State rep discusses outlook in General Assembly
When State Rep. Alex Riley visited the Chamber in early March to offer a legislative update to the Governmental Relations Committee, he shared that one of the biggest issues hanging over the General Assembly was the gridlock in the Senate due to ongoing battles over the redrawing of the state’s Congressional map.
“It’s not necessarily a bad thing that we don’t pass hundreds and hundreds of bills every year, but I think this year there will be fewer bills passed this year than in the past,” Riley said. Even though the Senate and House are still in negotiations over a new map, progress has been made, and the road may be opened slightly for movement on other items.
Riley, a first-term Republican representing parts of Greene County in the Missouri House of Representatives, says one of the first orders of business will be making progress on the annual budget. He noted that each of the House budget subcommittees have been working on their priorities to send to the full budget committee, and the goal is to send a budget out of the House to the Senate by mid-April.
The potential for Springfield to benefit from budget items, especially in the spending of $2.8 billion in federal stimulus money coming to Missouri, was something Riley specifically mentioned.
“Springfield has a real opportunity to have a voice in how those stimulus dollars are used,” he said. “We’ve had a lot of discussion about how the city and state can partner to maximize our opportunity, .”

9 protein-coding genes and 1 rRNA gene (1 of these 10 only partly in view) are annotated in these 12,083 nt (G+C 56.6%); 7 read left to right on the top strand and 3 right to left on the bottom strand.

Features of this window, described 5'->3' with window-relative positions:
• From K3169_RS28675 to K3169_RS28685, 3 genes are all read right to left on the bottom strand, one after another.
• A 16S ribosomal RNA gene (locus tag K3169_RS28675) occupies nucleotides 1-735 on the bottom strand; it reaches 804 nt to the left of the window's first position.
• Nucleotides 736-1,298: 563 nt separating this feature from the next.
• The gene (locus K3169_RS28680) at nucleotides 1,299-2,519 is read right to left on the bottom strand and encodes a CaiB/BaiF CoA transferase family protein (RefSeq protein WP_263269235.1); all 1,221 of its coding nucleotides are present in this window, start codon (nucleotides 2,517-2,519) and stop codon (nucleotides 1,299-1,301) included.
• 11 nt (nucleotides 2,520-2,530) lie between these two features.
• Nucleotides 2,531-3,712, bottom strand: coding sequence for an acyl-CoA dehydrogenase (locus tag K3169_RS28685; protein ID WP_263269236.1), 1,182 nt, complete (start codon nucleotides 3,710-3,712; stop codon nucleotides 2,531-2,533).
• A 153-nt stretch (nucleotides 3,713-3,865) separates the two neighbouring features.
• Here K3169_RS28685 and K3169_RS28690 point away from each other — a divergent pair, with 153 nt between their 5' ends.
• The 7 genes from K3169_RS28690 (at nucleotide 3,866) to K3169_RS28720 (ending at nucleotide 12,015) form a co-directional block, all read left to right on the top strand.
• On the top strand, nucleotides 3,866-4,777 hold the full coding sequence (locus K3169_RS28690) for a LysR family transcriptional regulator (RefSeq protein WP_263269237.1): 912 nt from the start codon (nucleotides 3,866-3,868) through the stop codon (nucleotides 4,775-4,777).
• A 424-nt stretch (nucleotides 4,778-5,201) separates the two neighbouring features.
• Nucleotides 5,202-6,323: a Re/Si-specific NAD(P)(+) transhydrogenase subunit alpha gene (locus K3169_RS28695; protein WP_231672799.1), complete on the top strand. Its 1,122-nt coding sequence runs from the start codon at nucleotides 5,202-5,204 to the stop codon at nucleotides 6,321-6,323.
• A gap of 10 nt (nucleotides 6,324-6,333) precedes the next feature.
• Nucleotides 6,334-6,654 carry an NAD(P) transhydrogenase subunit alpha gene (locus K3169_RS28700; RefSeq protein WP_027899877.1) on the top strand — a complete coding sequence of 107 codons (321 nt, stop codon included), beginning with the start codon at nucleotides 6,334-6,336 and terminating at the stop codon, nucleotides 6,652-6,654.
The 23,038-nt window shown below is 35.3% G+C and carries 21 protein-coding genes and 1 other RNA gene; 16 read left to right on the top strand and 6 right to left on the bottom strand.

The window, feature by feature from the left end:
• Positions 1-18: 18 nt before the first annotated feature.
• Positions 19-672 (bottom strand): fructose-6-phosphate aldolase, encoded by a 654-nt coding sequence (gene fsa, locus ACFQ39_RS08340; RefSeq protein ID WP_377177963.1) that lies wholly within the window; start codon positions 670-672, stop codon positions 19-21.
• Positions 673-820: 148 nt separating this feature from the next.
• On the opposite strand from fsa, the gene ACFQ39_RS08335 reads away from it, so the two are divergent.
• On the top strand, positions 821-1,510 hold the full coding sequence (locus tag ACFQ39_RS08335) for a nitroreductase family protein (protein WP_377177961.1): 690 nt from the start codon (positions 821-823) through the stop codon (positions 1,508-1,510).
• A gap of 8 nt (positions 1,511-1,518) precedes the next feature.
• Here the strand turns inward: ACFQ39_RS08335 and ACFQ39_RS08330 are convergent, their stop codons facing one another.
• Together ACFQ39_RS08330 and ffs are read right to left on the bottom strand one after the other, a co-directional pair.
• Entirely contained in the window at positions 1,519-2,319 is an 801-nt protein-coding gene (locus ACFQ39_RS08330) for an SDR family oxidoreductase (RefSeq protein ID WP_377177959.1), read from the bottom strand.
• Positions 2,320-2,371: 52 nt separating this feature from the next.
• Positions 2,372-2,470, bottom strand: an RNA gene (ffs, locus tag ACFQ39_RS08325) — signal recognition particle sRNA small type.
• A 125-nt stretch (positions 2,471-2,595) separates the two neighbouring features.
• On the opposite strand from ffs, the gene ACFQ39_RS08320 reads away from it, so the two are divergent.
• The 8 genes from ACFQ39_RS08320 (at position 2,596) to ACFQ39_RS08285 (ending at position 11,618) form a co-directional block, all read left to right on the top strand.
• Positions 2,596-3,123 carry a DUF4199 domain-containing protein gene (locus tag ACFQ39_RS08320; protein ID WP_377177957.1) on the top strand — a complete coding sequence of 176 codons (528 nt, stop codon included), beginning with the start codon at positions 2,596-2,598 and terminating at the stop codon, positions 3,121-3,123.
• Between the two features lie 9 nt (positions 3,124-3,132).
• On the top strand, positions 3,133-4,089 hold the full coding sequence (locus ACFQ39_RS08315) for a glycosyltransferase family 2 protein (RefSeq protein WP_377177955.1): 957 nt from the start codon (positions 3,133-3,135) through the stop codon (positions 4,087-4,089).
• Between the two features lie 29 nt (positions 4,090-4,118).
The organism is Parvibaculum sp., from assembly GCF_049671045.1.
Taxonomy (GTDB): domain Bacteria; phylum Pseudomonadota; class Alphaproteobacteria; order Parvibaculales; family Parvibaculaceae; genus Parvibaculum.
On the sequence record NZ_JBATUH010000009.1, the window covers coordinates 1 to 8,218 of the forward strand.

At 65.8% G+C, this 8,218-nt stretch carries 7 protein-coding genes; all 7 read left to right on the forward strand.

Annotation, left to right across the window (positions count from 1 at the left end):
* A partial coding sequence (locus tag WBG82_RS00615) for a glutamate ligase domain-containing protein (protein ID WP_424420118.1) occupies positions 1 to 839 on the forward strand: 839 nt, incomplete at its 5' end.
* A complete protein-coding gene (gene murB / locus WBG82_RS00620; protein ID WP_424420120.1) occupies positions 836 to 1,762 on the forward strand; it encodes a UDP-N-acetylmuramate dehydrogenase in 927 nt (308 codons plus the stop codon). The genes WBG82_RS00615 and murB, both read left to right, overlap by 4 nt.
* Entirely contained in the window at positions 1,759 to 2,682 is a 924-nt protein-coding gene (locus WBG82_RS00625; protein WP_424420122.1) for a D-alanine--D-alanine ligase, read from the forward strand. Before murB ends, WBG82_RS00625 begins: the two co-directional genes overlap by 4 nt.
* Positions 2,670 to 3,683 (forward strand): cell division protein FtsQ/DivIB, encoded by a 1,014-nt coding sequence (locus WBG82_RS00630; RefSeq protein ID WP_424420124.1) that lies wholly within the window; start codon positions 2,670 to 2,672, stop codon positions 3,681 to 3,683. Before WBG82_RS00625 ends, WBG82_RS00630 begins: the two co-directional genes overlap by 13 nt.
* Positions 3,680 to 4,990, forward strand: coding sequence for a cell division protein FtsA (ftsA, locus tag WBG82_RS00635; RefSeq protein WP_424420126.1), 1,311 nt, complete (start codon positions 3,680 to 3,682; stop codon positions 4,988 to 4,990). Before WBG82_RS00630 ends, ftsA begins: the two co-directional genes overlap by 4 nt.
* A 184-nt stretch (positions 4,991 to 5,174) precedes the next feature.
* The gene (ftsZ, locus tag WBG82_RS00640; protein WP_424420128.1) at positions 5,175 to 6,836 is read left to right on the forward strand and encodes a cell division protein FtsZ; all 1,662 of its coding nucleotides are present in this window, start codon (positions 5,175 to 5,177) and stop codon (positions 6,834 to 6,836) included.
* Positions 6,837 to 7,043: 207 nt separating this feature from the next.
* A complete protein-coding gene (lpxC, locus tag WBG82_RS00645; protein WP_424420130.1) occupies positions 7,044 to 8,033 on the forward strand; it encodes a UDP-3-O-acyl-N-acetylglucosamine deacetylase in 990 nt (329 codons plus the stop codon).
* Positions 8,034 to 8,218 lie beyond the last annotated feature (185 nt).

Riley noted that the governor has already made his recommendations for that stimulus money, and legislators of both parties agree that the money should be spent on transformational items.
“We don’t want to spend this on things where five or 10 years down the road, we look around and say we have nothing to show for it,” he said. “We should all be looking at doing something unique in our state, but there’s also a lot of responsibility in that.”
In addition to the budget, Riley said he hopes to see progress on several other priorities as well, including changes to the initiative petition process used to amend the state Constitution.
“There is value in the initiative petition process, but the issue is how easy it is to change the state constitution,” he said. “The state of Missouri has the third-longest constitution of any state in the country. We’re only a medium size state, so we shouldn’t have that much in our constitution.”
Rep. Riley has prioritized reducing regulations that make it difficult for businesses to operate and thrive in Missouri and improving the state's economic, workforce and legal climate, while identifying opportunities to address current workforce challenges.
“When you have people that do want to work and aren’t working, that’s an issue,” he said, noting the specific issue of lack of available childcare. “I have no silver bullet on how to get people back into the workforce. There are a number of factors, like making sure we have a good business climate, and we’re also looking at what we can do at the legislative level to remove barriers.”